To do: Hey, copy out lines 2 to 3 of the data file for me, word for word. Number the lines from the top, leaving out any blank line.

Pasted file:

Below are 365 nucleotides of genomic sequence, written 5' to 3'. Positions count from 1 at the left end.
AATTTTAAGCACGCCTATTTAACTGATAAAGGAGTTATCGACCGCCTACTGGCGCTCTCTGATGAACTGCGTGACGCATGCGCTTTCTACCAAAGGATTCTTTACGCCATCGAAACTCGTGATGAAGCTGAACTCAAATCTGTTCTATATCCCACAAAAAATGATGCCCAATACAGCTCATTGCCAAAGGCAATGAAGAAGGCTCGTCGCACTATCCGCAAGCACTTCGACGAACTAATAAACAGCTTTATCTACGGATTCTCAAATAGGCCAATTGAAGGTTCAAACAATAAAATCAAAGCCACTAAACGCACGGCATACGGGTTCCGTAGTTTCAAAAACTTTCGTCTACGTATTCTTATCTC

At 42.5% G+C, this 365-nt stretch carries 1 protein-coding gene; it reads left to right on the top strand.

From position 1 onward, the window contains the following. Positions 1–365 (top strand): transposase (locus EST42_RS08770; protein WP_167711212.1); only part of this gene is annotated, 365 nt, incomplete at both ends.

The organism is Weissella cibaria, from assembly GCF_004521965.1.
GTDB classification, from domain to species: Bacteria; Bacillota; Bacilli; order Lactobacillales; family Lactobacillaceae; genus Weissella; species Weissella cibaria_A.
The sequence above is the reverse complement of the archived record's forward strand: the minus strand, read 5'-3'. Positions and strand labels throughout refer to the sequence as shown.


AATTTTAAGCACGCCTATTTAACTGATAAAGGAGTTATCGACCGCCTACTGGCGCTCTCTGATGAACTGCGTGACGCATGCGCTTTCTACCAAAGGATTCTTTACGCCATCGAAACTCGTGATGAAGCTGAACTCAAATCTGTTCTATATCCCACAAAAAATGATGCCCAATACAGCTCATTGCCAAAGGCAATGAAGAAGGCTCGTCGCACTATCCGCAAGCACTTCGACGAACTAATAAACAGCTTTATCTACGGATTCTCAAATAGGCCAATTGAAGGTTCAAACAATAAAATCAAAGCCACTAAACGCACGGCATACGGGTTCCGTAGTTTCAAAAACTTTCGTCTACGTATTCTTATCTC

At 42.5% G+C, this 365-nt stretch carries 1 protein-coding gene; it reads left to right on the top strand.